If you were in my courtroom and a person there was charged with driving a stolen car, you might hear evidence like this:
An officer pulled a car over for a burned out tail light. Upon contacting the driver, the officer noticed a screwdriver sticking out of the ignition. When asked about it, the driver claimed that this is how the person he borrowed the car from told him to start it. When asked who he borrowed it from the name doesn’t match the person listed on the registration in the glove box.
You may be thinking, “Likely story, pal. You stole the car and you know it.”
That’s one of the things about the hearings I often do. I’ll start hearing evidence and think I know where things are going to end up. I’ve been a judge since 1995, so perhaps I do have a better idea than most people on where cases are going. But what that experience also means is that I might see cases going in a different direction than a less experienced observer might suppose. The guiding principle is to wait for all the evidence to come in before making a decision.
Later in the same hearing the defense attorney calls a witness. Now you learn:
The witness tells you she owns the car and the ignition switch has been broken for months. She can’t afford to get it fixed, but that’s all right because she can still use a screwdriver to turn it on and off.
She also tells you that she let her cousin borrow the car a while back and he allowed a friend to drive it. The friend is the defendant sitting there in the courtroom. She and the defendant have never met, but any friend of her cousin’s is a friend of hers.
How likely is that? Who would use a screwdriver to turn the ignition on and off?
I did. The car I drove in High School had a worn out ignition that could be turned with a screwdriver. It also had a busted out trunk lock that opened with a screwdriver. Given time, I probably would have been able to use it on the door locks too.
Jumping to Conclusions as a Competitive Sport
One thing I’ve learned in 18 years of judging: Don’t jump to conclusions – wait for all of the evidence to come in and then decide.
Anne Bogel at Modern Mrs. Darcy got me thinking about this in a different context recently. Her family’s travails at trying to get to church on Sundays pointed out to me once again that if jumping to conclusions were an Olympic sport, Christians would field some of the top athletes. Here’s how Anne described the times people have jumped to conclusions and landed right on top of her:
We’ve struggled to identify why church is so hard for us, because the reasons we’ve been given don’t satisfy. We’ve been told it’s because I work outside the home too little, or too much. That I’ve failed to bond with my child, or I’ve bonded too well. That I’m too indulgent, that I’m too strict. Repeatedly, we’ve been told it’s not the church’s fault our kids don’t fit, but my own.
Harsh, right? But her response to all this criticism heartened me:
After thinking it through for a decade, I’m not buying it.
I think this applies to people who try to judge our relationship with God, too. So much of their judgment is based on incomplete evidence, and like Anne said, I’m not buying it.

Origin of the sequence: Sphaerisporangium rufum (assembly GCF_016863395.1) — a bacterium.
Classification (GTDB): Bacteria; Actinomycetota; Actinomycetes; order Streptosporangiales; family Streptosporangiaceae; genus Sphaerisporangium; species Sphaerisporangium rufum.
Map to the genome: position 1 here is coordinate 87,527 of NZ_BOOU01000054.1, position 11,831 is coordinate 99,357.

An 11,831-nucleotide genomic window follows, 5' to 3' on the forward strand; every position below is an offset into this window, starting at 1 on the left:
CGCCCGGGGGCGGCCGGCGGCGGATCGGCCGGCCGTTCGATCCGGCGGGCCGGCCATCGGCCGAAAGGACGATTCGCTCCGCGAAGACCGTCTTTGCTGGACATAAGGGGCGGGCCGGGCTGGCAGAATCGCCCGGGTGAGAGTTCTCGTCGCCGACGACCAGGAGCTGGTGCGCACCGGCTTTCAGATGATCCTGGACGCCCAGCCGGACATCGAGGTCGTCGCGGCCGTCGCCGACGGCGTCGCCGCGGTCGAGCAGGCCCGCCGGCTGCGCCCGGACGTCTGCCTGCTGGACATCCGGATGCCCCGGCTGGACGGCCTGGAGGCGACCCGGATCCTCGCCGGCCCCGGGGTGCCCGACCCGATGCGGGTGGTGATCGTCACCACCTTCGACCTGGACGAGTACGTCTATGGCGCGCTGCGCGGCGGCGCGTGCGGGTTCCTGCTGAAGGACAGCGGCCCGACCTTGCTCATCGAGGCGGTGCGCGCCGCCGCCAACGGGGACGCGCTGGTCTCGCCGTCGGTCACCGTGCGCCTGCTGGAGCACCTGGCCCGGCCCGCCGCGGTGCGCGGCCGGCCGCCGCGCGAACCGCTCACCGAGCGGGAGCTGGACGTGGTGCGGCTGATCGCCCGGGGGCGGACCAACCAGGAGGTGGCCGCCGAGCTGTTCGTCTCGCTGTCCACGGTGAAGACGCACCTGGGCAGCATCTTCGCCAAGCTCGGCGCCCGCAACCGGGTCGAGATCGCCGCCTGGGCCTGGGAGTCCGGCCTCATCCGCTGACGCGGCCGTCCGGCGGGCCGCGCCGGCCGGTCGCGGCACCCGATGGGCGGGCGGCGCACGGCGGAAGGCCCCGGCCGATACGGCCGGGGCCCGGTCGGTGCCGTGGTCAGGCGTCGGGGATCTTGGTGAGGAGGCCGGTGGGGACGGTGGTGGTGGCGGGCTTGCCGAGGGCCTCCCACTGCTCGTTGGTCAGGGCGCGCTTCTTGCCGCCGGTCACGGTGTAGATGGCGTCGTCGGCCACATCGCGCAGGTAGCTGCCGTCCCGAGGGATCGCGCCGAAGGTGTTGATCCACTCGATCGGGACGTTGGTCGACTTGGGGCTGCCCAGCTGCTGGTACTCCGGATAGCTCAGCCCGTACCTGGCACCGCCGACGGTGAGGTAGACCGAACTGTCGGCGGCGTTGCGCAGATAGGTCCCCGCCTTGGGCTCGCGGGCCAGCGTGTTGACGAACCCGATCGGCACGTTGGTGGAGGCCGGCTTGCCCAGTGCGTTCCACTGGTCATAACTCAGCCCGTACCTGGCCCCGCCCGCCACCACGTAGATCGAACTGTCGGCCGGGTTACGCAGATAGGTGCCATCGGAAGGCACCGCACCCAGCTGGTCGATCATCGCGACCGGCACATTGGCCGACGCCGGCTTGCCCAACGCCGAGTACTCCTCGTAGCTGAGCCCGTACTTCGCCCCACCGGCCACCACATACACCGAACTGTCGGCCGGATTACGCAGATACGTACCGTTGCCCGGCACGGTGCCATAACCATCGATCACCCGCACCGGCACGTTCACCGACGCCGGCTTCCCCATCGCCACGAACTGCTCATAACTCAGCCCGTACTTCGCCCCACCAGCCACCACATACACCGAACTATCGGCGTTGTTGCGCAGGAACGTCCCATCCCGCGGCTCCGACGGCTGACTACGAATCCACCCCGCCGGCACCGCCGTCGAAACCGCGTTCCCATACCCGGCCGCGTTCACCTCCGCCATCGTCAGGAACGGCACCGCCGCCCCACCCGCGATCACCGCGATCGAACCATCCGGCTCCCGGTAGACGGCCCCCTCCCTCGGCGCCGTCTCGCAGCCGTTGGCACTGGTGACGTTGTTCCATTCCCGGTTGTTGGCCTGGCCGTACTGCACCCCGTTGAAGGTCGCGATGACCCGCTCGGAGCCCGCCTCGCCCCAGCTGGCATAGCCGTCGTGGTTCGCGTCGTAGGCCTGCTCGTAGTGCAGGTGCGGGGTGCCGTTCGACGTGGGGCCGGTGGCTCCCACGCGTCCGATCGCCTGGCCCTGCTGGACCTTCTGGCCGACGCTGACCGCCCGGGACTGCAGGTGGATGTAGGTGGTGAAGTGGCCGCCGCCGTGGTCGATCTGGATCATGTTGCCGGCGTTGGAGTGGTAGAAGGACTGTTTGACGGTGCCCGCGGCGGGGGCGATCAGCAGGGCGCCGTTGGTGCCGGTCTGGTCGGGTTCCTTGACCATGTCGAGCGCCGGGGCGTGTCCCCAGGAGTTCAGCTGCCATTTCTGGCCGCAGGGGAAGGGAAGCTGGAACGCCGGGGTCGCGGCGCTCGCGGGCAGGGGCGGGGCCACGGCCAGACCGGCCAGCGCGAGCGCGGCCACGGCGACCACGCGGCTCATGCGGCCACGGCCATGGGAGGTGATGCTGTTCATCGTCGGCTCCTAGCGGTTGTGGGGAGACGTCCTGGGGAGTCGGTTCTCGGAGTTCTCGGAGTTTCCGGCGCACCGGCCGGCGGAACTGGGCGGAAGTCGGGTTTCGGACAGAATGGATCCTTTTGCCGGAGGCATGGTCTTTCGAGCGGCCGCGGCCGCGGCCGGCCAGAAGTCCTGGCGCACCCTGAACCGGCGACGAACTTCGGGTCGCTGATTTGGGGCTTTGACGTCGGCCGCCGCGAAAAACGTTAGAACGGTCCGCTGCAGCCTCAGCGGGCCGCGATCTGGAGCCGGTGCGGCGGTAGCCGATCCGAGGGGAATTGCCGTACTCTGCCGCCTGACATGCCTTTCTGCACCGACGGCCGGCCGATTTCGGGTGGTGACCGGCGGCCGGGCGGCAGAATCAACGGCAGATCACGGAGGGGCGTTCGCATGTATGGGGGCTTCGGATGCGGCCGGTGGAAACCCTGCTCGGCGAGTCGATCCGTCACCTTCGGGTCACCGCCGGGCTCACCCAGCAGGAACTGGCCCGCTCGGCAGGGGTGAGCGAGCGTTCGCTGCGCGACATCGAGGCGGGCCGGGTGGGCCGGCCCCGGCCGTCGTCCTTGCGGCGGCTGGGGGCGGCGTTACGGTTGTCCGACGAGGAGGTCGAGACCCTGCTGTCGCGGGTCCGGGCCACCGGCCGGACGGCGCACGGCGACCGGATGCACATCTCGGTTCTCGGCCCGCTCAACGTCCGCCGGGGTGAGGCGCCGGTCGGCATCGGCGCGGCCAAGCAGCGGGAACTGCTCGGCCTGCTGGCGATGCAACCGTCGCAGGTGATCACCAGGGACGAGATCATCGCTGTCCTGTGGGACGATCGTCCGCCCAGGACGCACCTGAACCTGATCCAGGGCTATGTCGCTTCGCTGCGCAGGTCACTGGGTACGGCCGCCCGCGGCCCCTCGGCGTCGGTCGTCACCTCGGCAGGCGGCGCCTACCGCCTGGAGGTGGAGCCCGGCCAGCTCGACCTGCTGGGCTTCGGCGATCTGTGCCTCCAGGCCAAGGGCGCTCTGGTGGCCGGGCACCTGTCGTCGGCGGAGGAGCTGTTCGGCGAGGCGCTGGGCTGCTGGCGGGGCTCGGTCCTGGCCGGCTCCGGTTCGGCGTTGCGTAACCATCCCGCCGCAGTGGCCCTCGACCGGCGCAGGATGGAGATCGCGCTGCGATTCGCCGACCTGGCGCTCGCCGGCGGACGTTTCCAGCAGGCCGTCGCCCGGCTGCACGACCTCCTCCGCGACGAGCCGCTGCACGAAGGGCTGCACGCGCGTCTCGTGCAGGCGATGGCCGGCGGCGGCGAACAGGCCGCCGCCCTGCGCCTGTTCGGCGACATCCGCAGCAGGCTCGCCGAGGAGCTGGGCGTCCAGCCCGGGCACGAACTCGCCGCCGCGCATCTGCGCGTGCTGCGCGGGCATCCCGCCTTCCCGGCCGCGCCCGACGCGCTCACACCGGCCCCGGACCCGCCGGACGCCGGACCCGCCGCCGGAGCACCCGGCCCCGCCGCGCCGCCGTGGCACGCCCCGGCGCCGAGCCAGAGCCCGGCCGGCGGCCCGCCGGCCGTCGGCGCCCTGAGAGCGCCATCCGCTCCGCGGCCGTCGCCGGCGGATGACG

The Judge Who Always Comes to the Right Conclusion
At one point in her article Anne describes sitting on the church steps crying.
I had wanted to come to church so badly, and we were there, sitting on the church steps. But we weren’t there. We were on the wrong side of the door.
She and her son were not only outside church physically, but the judgmental attitudes of some of the people she’s heard from at church show that they are putting Anne on the wrong side of the door relationally too.
That’s not the way the Judge of all the earth does things. He does what’s right.
It’s not that no one is on the outside God’s kingdom. Jesus too often mentioned those who are cast outside for there to be any doubt about that. In his parable about the kingdom of God being like a king throwing a wedding banquet for his son, Jesus says:
“Then he said to his servants, ‘The wedding banquet is ready, but those I invited did not deserve to come. So go to the street corners and invite to the banquet anyone you find.’ So the servants went out into the streets and gathered all the people they could find, the bad as well as the good, and the wedding hall was filled with guests.
“But when the king came in to see the guests, he noticed a man there who was not wearing wedding clothes. He asked, ‘How did you get in here without wedding clothes, friend?’ The man was speechless.
“Then the king told the attendants, ‘Tie him hand and foot, and throw him outside, into the darkness, where there will be weeping and gnashing of teeth.’
“For many are invited, but few are chosen.” (Matthew 22:8-14.)
Did you notice how the King handled this? He called the man “friend” and asked for an explanation. He did not assume the worst. It was only after inquiry that the king then made his judgment.*
And that’s how to be a good judge.
*I hope no one is jumping to conclusions about the fact the man was tossed out. This is a parable and one point of it is that judgment is always left to God. The man’s lack of appropriate clothes means he was not clothed in the righteousness of Christ, and the inability to answer the king is because he did not have the Holy Spirit as his advocate to speak for him. None of us can stand before God and answer him without Jesus and the Spirit enabling us to do so.